The investment will allow Matorka to construct a new site, which will be capable of producing 3200 tonnes of char by 2018.

Char farm lands whopping investment

Aqua-Spark has pledged to invest $2.5 million to help the Icelandic char producing company Matorka increase its production from 50 to at least 1500 tonnes per year. 

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Established in 2013, in a bid to make the aquaculture industry more sustainable, Aqua-Spark is contributing nearly half of the $5.5 million raised by the Icelandic producer’s recent funding round.

Amy Novogratz believes that Matorka ticks all the right sustainability boxes.

Amy Novogratz, Managing Partner of Aqua-Spark, explains to Fish Farming Expert: “Creating momentum around a sustainable alternative to salmon is important to us so we’ve been considering an Artic char investment for some time. Matorka stood out as the right partner because of our aligned values – for example, their access to geothermal energy and their respect for Iceland’s natural resources, which combine to mean that they can produce fish at an excellent price; the fact they only use fish by-products in their feed at the moment, and ultimately aim to entirely replace fishmeal in their feeds; and their overall vision for healthy, ecological fish farming.”

“With this investment, Matorka will be able to begin the first phase of construction of a new site in Grindavik by the end of the year, while updating their two current facilities, which will allow them to bring production volume to 1500 tonnes. They then aim to raise production levels to 3200 tonnes by 2018,” she adds.

Expansion plans

Árni Páll Einarsson, CEO of the Icelandic firm, is thrilled by the investment, as he explains to Fish Farming Expert: “We have been looking for expansion funding for the last 2 years, and found the perfect match with Aqua-Spark.”

It has come at the right time, and fits in well with their expansion plans.

Matorka's existing facility is licensed to hold 320 tonnes.

“The company was founded in 2011/12, and for the last 4-5 years we have only been producing 50-60 tonnes of char per annum. The company did, however, not want to expand production locally, but instead entered a phase of research and analysis on where we could achieve the best economies of scale and best possible cost and logistics structure,” he continues.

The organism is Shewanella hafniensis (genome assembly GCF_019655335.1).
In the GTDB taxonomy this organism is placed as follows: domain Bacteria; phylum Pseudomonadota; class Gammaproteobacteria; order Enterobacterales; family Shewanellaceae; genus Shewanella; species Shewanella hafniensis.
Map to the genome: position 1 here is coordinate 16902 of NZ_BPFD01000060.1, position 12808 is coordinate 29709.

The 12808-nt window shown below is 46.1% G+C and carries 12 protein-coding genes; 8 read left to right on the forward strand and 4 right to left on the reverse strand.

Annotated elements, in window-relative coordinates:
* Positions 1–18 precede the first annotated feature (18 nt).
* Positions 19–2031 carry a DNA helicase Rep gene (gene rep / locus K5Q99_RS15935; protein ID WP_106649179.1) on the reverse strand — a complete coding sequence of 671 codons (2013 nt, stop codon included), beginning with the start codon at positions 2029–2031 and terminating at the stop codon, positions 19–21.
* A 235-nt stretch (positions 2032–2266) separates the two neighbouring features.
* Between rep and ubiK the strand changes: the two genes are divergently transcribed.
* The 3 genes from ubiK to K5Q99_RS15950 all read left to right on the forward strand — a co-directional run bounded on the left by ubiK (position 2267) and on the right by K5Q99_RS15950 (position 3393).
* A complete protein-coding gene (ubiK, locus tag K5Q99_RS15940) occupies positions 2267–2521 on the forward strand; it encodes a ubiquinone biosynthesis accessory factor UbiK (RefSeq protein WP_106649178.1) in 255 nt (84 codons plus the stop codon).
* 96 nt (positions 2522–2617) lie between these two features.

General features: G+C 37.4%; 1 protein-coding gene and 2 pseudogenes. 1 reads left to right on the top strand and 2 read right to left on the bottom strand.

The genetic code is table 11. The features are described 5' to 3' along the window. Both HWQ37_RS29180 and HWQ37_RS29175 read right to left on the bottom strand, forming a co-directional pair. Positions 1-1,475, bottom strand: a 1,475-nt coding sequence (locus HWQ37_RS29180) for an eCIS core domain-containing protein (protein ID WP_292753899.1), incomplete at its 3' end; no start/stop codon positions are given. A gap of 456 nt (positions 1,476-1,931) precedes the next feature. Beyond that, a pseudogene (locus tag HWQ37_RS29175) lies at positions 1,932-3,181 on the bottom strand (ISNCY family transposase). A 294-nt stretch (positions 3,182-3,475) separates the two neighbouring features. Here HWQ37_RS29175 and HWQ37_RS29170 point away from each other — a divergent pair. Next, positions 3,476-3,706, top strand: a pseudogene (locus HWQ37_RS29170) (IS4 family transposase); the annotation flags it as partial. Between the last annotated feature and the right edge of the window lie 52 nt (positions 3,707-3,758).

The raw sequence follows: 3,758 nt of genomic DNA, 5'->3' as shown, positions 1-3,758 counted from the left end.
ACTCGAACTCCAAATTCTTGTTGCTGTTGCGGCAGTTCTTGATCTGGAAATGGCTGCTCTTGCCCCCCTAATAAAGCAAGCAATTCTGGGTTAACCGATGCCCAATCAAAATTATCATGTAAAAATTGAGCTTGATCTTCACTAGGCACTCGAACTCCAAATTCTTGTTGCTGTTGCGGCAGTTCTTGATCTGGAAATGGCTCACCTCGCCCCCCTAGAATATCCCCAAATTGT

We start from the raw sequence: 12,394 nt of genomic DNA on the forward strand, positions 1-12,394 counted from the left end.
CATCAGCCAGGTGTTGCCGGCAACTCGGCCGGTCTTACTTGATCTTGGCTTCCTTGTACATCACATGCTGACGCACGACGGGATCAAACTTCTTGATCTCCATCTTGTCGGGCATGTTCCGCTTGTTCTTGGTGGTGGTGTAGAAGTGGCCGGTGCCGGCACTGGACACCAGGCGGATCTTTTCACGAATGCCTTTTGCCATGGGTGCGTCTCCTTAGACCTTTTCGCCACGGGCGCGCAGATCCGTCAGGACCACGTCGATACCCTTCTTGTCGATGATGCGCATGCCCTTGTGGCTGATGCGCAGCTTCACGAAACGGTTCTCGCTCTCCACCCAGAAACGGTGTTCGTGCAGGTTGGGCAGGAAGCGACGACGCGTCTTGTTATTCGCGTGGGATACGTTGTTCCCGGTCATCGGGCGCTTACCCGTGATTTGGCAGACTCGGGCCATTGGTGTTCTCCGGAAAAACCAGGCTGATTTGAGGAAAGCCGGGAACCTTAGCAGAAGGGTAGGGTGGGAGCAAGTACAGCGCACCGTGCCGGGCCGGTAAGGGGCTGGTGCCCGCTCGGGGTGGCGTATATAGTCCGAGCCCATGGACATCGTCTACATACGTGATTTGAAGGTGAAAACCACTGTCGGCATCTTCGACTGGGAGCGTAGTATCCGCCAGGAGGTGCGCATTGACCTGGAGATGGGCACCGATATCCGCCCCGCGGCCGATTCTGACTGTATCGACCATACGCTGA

Matorka will concentrate on the US and EU markets.

The rest of the $5.5 million has come from “various international and local investors”, says Árni. And, as they increase production levels, they will also raise their number of employees from 8 to 25 (including processing and hatchery operations).

To achieve this growth, they will need to construct six 1600m3 circular grow-out tanks and two 350m3 raceways, while their plans to reach 3200 tonnes would require this to be doubled. In addition to the above, the company currently owns and operates its own hatchery and separate grow-out site, which has a 350 tonne standing biomass licence.

“Eggs are sourced from the University of Holar, which has a long history of a strong genetics/breeding programme,” says Árni. “And the fish take 20 months from hatch to harvest, on a diet of locally-produced Arctic char feed.”

Future investments

The exciting news for the rest of the global aquaculture industry is that Aqua-Spark plans to deliver funding to several more projects before 2016 comes to an end.

“We hope to make five additional aquaculture investments before the end of the year. We invest all across the value chain – from feed Ingredients, to disease battling, to farming operations,” Amy reveals.

Unfortunately for salmon producers, however, it seems they aren’t likely to benefit from this funding.

“We aren’t likely to invest in salmon farming anytime soon, but are always on the lookout for industry game-changers,” adds Amy.

To date, Matorka is the third producer which Aqua-Spark has invested in – the two previous ones being the Norwegian halibut producer Sogn Aqua and Chicoa, which produces tilapia in Mozambique.